Author’s Note: Spoilers for the previous seven (yes seven!) Saw movies
While I generally have no love for horror movies, the one exception is my adoration for the Saw franchise. Yes, yes, I know they’re not the height of movie-making, but there’s just something about that unbelievably labyrinthine story that keeps me coming back for more. Hell, it even made my list of most anticipated movies of the year. Maybe it’s the screenwriter in me that needs to be satiated by overly complex plotlines.
But being that it’s been seven years since Saw: The Final Chapter (that title really aged well!); and there’s been a name change to the franchise, it seems that Lionsgate aren’t just aiming at the fans, but also at the horror crowd of 2017. But in a year that saw the release of M. Night Shyamalan’s Split and Jordan Peele’s Get Out, can the Saw franchise still reach that level of success?
Take three guesses. You’re only going to need one…
It’s been 10 years since the death of John “Jigsaw” Kramer (Tobin Bell). But soon a series of bodies turn up, the killer’s modus operandi suggesting that he is a copycat trying to follow in the infamous serial killer’s footsteps.
Police officers Detective Halloran (Callum Keith Rennie) and Detective Hunt (Clé Bennett) investigate the murders in an attempt to stop the copycat. But it seems the Jigsaw-admirer is one step ahead as, somewhere far away, five new sinful victims begin to play a new game…
One of the best parts of almost every Saw film is the opening trap. Just like the Bond movies of old would show 007 finishing off another mission before getting on with the real stuff, the opening of a Saw movie was almost pathological in its attempt to come up with a more complex, more bloody and more entertaining trap than its predecessors.
Apparently writers Peter Goldfinger and Josh Stolberg didn’t get the memo because the opening of Jigsaw, quite frankly, sucks. Feeling like it was stolen out of a low-budget 80s cop drama, the sense of tension and helplessness that was paramount in previous installments is nowhere to be seen.
However, once Jigsaw’s main game actually starts, it’s easy to get drawn back into what made the original seven films great. Say what you will about the sick bastards behind the franchise, but they are dammed good at coming up with some unique traps. From the “grain silo” to the “laser collar” (I’m just making these name up. I have no idea what they’re actually called!); each trap is a grand example of just how amazing the human imagination can be.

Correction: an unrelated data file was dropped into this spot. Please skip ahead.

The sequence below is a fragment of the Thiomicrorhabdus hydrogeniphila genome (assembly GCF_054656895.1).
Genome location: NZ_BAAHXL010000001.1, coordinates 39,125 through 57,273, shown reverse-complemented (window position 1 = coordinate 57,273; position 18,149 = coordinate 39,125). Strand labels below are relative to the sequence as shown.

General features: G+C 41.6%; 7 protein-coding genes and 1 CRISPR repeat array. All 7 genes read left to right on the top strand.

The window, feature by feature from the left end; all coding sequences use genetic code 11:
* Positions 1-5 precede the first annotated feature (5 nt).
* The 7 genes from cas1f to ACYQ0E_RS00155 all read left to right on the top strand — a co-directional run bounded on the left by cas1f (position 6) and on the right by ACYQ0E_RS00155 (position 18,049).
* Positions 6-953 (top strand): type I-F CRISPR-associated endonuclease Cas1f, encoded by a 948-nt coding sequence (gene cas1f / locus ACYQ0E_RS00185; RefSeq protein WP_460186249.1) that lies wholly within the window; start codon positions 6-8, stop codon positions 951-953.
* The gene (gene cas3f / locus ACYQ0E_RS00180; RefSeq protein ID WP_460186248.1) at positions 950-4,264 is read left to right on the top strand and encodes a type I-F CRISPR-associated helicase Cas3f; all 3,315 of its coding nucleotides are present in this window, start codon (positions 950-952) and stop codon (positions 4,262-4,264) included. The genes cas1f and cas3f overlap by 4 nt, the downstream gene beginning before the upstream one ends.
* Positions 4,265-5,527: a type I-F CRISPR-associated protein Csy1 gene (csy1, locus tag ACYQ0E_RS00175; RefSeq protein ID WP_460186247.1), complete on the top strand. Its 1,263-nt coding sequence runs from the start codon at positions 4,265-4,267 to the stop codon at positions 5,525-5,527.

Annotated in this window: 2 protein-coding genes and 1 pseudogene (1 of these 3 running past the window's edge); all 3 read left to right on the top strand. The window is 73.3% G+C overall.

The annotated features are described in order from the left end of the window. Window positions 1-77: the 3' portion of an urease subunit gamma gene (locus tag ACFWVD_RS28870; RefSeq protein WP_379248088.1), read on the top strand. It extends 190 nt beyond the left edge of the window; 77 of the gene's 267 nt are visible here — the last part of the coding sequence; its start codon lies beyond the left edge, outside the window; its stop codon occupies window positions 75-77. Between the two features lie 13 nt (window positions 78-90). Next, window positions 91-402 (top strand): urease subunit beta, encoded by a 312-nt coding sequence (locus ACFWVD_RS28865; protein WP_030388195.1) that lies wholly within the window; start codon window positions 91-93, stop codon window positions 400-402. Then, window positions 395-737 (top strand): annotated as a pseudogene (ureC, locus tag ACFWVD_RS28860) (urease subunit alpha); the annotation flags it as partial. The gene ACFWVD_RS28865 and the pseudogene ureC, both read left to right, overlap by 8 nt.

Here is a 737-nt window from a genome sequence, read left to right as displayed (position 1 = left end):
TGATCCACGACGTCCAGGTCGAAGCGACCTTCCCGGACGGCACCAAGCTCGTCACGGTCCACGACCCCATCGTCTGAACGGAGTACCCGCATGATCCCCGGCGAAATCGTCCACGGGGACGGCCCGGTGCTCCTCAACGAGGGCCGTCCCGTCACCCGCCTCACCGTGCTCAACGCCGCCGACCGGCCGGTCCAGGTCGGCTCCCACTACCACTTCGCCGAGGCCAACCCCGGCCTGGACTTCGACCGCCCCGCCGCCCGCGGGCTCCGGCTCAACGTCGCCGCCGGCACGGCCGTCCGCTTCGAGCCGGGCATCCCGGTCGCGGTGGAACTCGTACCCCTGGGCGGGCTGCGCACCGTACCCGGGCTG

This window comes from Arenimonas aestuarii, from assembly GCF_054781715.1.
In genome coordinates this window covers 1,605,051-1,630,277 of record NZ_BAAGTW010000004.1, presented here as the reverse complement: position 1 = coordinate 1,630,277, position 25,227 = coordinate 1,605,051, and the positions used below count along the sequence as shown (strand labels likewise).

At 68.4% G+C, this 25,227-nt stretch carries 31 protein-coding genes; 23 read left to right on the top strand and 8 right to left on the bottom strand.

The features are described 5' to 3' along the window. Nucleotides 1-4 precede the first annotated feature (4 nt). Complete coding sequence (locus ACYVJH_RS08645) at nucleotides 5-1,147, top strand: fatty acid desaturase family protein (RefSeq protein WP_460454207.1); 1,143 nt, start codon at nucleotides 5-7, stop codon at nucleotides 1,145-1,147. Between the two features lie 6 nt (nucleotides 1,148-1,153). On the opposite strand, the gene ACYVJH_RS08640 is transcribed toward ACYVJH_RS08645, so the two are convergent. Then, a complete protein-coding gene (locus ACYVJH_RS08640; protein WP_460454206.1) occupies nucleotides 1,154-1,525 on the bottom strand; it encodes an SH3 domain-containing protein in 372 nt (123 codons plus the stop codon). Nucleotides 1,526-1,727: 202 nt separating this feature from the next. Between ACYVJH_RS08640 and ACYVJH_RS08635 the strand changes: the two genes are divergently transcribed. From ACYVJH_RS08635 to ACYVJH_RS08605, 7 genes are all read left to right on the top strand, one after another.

But some stretches of imagination come across as rather baffling. For example, the Saw movies have generally been set in dark and dingy surroundings, but here cinematographer Ben Nott chooses a much brighter colour palette. As such there’s a much stronger sense of comfort and familiarity; and when compared to the original’s dark isolation, there’s less fear to be had overall.
Speaking of familiarity, the shining beacon in the Saw franchise has always been Tobin Bell in his performance as the cancer-stricken John Kramer. He’s fortunately given one solid scene here where’s he acts the socks off everyone in the room. And yet, there’s no disputing that putting the character of John Kramer in this film is like forcing a square block into a round hole. Ever since the character’s death in Saw III, the writers have had to deal with John’s death in increasingly ridiculous ways in order to keep Bell around.
And the overall writing for Jigsaw is another aspect where it feels rather rote. While the characters were always fairly one-dimensional, this lacking aspect was always supported by a strong, intricate plot. With much of Jigsaw’s plot being lifted from previous installments, the entire process ends up as a grand exercise on how to commit plagiarism in the most boring way possible.
It’s clear that both the filmmakers and producers were trying to gain new fans for the Saw franchise, while simultaneously retaining the ones of old. Alas, in aiming at both, they end up capturing neither, leaving both groups unsatisfied and looking elsewhere for their next horror fix.